What level is the learning aimed at?

No prior knowledge is assumed and we’ve tried to keep everything as clear and straightforward as possible - you can do as much or as little as you need to meet your own goals. Whether you are a recycler, a policy maker, a university student, or just someone who cares about e-waste, there will be something for you. If you want to explore the topics in greater depth, the MOOC offers links and suggestions for further study and exploration.

What’s in it for me?

We hope this MOOC will give you the knowledge, skills, and confidence to take action. Maybe you’ll have a BIG IDEA and start a new project or business, or maybe you’ll help to create tools and solutions for others. We hope you’ll become an active participant in our learning community and make your contribution felt. Whatever your goal, the MOOC has something for you.

Who has created this MOOC?

Climate-KIC is the EU’s largest public-private partnership addressing climate change through innovation to build a zero-carbon economy. We run programmes for students, start-ups, and innovators across Europe via centres in major cities, convening a community of the best people and organizations. Climate-KIC is supported by the European Institute of Innovation and Technology (EIT), a body of the European Union. www.climate-kic.org.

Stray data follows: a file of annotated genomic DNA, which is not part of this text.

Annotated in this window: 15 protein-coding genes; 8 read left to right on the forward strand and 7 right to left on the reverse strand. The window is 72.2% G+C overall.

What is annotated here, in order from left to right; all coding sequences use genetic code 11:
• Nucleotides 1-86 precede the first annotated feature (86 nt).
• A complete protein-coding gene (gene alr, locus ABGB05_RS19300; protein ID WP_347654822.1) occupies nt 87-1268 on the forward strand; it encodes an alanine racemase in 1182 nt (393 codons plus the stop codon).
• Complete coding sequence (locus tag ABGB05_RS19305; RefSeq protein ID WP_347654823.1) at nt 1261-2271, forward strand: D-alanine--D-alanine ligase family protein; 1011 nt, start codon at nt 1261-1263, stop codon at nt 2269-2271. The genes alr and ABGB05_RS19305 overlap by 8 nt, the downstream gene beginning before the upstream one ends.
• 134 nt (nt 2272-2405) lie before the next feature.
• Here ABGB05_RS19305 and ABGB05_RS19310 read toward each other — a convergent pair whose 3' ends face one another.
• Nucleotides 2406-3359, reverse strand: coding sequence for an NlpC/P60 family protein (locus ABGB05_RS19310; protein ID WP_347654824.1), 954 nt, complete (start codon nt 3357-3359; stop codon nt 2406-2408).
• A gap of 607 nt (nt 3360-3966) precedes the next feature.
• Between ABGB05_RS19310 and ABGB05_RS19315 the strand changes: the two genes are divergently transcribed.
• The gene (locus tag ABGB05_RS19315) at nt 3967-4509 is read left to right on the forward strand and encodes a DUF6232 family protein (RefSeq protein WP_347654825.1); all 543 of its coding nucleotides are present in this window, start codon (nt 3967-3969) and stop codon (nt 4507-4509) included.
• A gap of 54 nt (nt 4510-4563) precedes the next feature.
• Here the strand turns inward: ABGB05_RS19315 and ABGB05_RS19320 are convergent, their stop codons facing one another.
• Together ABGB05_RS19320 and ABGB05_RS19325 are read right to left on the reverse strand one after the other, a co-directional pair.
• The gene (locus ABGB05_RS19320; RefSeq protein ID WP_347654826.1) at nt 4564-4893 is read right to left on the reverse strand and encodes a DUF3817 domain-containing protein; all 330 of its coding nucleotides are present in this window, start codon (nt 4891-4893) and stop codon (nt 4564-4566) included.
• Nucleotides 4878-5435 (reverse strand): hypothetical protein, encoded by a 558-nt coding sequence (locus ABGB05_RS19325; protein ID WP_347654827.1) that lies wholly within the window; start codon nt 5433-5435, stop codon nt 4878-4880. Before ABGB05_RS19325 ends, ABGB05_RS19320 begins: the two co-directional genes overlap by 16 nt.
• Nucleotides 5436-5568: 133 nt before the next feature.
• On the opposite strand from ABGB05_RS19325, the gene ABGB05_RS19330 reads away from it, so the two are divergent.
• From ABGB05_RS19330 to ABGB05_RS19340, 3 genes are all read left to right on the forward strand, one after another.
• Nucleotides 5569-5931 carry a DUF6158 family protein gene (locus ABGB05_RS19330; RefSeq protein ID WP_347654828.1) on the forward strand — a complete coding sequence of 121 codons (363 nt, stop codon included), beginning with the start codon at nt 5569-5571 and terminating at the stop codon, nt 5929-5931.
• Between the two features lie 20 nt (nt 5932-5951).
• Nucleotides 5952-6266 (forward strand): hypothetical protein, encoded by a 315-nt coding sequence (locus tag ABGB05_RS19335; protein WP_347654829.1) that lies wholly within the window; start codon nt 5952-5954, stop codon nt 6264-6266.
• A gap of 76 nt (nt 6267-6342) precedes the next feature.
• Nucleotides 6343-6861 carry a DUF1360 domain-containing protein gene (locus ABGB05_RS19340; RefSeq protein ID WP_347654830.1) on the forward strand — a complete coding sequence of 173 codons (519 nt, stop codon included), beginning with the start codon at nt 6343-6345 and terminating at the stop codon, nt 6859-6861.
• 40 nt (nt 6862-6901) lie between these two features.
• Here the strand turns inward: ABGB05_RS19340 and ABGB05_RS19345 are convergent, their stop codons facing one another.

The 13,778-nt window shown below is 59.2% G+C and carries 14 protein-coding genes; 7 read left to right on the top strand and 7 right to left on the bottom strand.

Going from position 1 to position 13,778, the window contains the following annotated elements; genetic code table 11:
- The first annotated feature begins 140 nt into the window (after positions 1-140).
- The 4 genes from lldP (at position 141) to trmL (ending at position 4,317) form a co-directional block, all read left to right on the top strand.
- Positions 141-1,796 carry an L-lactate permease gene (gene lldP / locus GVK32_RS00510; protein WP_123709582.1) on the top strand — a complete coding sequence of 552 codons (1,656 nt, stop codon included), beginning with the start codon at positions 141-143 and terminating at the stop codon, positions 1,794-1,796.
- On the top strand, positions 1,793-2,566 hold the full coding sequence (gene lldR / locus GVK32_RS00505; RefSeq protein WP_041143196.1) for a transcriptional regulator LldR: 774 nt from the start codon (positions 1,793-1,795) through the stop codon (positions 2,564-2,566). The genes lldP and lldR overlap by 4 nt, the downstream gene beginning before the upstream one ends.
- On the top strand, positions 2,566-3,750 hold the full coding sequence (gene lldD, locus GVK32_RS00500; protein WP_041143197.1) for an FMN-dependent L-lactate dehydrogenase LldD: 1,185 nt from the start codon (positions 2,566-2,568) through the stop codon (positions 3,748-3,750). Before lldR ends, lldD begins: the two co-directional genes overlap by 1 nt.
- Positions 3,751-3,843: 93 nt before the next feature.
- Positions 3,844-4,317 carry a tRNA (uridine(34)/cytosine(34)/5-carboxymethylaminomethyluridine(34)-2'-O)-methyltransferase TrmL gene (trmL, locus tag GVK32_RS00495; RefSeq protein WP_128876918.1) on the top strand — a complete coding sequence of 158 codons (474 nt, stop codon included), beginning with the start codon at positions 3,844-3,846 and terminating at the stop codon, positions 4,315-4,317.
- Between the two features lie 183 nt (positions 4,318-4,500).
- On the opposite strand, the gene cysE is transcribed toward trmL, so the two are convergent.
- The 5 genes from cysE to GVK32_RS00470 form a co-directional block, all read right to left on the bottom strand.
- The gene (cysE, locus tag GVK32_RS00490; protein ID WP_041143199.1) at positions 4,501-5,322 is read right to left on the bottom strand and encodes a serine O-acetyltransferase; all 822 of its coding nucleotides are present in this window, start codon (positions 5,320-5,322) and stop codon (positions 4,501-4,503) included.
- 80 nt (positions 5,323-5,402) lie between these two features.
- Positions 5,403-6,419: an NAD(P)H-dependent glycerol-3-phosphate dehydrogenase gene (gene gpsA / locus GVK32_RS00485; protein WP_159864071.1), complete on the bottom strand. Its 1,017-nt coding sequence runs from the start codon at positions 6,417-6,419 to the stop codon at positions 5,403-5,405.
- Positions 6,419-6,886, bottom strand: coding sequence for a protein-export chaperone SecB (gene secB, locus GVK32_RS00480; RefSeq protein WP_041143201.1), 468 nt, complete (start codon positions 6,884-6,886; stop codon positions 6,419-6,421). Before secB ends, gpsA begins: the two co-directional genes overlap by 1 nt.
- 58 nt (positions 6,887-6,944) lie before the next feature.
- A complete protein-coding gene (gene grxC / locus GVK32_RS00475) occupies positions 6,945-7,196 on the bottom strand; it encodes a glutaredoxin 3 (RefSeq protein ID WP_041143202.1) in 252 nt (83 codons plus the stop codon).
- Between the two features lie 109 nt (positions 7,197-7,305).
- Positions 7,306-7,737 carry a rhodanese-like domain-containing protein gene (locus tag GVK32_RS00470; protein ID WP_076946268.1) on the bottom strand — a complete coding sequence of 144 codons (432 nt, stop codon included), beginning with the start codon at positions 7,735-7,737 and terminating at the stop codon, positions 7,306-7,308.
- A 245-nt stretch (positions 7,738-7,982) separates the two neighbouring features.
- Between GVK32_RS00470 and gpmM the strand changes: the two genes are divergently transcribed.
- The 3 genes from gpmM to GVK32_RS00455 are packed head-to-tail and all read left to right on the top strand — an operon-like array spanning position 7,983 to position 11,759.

The joint Secretariat of the Basel, Rotterdam, (UNEP part) and Stockholm Conventions is administered by the United Nations Environment Programme (UNEP) and is located in Geneva, Switzerland. The Secretariat of the Rotterdam Convention is jointly served by UNEP and the Food and Agriculture Organization of the United Nations (FAO). The FAO part of the Rotterdam Secretariat is based in Rome, Italy. http://www.brsmeas.org